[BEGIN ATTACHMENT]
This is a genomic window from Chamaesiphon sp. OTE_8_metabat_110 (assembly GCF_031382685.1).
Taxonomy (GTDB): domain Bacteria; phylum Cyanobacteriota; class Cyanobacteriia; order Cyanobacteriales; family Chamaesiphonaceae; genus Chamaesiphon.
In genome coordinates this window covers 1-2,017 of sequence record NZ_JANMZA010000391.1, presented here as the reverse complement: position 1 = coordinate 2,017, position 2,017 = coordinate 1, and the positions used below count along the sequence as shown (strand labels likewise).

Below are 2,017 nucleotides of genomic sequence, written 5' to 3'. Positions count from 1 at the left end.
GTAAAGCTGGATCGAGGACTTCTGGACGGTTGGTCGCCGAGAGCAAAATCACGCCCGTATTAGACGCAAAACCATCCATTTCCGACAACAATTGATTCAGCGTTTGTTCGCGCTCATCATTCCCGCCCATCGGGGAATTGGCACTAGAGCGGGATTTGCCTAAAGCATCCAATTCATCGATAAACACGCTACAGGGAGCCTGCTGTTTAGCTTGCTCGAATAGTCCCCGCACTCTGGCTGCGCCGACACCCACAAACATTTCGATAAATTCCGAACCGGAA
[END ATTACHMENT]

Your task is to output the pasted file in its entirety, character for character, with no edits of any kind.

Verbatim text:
This is a genomic window from Chamaesiphon sp. OTE_8_metabat_110 (assembly GCF_031382685.1).
Taxonomy (GTDB): domain Bacteria; phylum Cyanobacteriota; class Cyanobacteriia; order Cyanobacteriales; family Chamaesiphonaceae; genus Chamaesiphon.
In genome coordinates this window covers 1-2,017 of sequence record NZ_JANMZA010000391.1, presented here as the reverse complement: position 1 = coordinate 2,017, position 2,017 = coordinate 1, and the positions used below count along the sequence as shown (strand labels likewise).

Below are 2,017 nucleotides of genomic sequence, written 5' to 3'. Positions count from 1 at the left end.
GTAAAGCTGGATCGAGGACTTCTGGACGGTTGGTCGCCGAGAGCAAAATCACGCCCGTATTAGACGCAAAACCATCCATTTCCGACAACAATTGATTCAGCGTTTGTTCGCGCTCATCATTCCCGCCCATCGGGGAATTGGCACTAGAGCGGGATTTGCCTAAAGCATCCAATTCATCGATAAACACGCTACAGGGAGCCTGCTGTTTAGCTTGCTCGAATAGTCCCCGCACTCTGGCTGCGCCGACACCCACAAACATTTCGATAAATTCCGAACCGGAA